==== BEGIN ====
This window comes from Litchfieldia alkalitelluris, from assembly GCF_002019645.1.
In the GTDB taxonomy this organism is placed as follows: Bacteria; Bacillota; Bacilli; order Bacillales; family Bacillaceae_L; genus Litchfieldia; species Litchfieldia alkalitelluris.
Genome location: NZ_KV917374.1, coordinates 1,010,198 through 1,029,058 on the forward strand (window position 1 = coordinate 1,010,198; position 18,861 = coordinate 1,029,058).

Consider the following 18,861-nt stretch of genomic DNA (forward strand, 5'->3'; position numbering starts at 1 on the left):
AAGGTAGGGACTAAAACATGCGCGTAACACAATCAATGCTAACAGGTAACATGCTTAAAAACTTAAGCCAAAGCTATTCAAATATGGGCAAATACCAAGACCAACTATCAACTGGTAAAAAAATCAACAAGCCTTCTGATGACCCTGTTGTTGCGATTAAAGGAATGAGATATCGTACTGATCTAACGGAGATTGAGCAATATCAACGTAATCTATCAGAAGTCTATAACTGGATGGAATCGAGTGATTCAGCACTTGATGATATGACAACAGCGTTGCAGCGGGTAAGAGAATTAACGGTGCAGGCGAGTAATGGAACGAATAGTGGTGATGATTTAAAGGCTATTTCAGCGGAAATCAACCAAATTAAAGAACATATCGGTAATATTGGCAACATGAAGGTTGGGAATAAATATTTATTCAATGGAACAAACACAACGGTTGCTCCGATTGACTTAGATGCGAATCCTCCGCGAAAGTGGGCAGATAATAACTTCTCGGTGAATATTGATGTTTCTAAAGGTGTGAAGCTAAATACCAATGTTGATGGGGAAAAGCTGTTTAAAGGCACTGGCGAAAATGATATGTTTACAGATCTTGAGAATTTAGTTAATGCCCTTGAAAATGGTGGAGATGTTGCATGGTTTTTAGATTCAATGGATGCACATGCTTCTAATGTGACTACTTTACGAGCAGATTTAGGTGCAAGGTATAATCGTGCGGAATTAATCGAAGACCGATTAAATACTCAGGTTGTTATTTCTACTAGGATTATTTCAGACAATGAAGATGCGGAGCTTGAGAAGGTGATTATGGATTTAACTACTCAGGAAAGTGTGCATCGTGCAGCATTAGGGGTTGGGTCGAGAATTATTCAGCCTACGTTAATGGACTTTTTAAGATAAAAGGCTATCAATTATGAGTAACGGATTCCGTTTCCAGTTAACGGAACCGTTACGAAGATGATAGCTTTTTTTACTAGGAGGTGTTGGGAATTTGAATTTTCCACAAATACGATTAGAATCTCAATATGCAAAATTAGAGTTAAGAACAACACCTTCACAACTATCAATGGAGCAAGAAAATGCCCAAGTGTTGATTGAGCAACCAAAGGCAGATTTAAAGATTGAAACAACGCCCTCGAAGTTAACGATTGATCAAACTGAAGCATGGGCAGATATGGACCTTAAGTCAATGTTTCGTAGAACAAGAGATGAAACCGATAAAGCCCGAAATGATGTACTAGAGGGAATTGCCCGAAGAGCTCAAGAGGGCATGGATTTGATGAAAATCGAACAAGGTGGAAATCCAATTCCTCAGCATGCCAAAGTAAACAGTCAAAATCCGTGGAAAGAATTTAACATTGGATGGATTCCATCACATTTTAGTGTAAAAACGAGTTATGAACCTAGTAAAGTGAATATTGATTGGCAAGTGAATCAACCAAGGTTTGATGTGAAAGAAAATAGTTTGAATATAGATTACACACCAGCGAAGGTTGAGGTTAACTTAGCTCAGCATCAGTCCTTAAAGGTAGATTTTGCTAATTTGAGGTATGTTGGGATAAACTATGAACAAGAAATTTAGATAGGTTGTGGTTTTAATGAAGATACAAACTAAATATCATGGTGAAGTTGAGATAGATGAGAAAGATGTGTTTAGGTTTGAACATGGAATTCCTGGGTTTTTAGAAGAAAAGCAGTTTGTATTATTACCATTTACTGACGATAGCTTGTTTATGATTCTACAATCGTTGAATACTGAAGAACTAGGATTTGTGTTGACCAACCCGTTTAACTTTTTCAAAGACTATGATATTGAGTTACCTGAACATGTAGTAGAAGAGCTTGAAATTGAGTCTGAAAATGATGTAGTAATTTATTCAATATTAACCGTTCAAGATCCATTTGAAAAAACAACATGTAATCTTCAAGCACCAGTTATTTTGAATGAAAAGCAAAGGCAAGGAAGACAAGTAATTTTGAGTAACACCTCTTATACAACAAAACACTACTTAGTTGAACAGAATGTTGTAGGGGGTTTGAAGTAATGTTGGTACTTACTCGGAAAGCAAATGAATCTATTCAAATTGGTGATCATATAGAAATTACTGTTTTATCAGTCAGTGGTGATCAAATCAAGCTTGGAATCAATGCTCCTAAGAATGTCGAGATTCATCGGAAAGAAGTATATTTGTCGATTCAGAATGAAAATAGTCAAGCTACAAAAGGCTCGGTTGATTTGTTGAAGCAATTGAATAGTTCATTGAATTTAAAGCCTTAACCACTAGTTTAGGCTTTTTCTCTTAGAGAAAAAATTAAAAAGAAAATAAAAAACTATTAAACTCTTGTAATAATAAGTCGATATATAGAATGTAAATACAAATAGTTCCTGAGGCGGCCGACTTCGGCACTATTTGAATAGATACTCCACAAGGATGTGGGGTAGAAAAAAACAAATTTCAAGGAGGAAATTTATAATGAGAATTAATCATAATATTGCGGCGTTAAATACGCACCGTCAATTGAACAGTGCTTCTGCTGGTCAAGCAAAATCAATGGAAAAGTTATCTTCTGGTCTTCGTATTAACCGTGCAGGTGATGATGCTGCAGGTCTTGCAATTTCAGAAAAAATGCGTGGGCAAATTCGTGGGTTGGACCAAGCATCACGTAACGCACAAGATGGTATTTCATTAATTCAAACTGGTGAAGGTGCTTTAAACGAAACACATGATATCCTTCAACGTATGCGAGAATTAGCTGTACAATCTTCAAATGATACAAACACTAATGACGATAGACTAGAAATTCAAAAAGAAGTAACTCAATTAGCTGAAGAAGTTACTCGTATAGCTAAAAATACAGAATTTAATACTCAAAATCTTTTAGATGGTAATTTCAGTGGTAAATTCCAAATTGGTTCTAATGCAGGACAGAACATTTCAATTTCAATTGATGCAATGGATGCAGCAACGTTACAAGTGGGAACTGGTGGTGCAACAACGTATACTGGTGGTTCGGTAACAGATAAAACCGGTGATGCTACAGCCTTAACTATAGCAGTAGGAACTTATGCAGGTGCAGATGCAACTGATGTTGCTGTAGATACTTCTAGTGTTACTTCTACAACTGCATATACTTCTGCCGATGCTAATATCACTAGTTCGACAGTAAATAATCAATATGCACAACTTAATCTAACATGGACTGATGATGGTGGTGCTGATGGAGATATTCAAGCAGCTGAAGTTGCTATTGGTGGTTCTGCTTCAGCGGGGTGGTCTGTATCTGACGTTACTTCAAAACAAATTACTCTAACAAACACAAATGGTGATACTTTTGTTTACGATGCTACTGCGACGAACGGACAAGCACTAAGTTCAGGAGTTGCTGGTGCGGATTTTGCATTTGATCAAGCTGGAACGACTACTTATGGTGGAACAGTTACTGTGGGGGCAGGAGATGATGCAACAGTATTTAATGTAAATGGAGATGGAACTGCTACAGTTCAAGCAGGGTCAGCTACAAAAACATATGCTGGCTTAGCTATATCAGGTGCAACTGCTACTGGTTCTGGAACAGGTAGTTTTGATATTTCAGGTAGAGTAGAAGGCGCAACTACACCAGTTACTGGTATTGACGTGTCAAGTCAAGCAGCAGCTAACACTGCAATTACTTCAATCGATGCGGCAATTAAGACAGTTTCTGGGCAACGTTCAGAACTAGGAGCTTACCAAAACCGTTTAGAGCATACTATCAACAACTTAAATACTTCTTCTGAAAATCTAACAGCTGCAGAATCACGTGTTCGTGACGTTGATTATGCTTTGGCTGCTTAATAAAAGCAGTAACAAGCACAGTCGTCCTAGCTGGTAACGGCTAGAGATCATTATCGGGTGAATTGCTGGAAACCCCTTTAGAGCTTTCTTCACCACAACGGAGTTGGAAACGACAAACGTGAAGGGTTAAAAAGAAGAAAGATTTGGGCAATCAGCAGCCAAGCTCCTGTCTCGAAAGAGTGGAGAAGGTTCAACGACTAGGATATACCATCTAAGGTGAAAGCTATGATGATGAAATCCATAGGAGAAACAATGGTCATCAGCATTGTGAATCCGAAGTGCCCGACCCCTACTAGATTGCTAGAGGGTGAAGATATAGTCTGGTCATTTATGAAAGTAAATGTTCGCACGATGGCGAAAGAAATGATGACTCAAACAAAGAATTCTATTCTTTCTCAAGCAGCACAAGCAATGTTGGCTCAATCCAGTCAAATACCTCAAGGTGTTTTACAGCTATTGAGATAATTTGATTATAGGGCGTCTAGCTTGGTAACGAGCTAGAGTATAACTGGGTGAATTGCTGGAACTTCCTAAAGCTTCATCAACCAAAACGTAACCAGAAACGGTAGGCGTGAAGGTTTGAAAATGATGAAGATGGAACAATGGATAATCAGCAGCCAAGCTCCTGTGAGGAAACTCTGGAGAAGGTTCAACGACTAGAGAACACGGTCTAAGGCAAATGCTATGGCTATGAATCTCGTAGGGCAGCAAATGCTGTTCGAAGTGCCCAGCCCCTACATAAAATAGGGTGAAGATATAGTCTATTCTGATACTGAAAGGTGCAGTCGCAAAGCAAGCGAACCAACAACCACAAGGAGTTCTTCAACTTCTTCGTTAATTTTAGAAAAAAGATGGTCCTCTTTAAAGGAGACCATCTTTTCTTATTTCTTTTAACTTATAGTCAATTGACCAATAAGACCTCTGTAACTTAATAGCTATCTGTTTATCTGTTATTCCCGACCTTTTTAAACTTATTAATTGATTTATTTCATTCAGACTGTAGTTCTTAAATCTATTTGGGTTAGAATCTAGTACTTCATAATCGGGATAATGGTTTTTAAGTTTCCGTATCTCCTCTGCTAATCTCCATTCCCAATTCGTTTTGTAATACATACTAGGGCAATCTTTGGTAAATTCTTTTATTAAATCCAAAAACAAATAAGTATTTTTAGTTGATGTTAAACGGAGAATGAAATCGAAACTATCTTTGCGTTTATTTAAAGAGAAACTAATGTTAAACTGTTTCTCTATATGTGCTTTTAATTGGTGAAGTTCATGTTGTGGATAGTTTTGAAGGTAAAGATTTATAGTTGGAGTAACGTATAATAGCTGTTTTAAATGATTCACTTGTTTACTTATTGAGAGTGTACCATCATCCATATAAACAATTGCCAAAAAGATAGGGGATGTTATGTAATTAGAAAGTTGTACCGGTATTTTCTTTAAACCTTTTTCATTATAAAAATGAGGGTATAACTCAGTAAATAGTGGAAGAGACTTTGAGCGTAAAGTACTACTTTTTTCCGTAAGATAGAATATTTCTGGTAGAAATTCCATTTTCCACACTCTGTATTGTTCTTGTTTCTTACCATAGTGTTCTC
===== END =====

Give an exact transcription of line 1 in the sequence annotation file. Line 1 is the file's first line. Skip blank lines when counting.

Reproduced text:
This window comes from Litchfieldia alkalitelluris, from assembly GCF_002019645.1.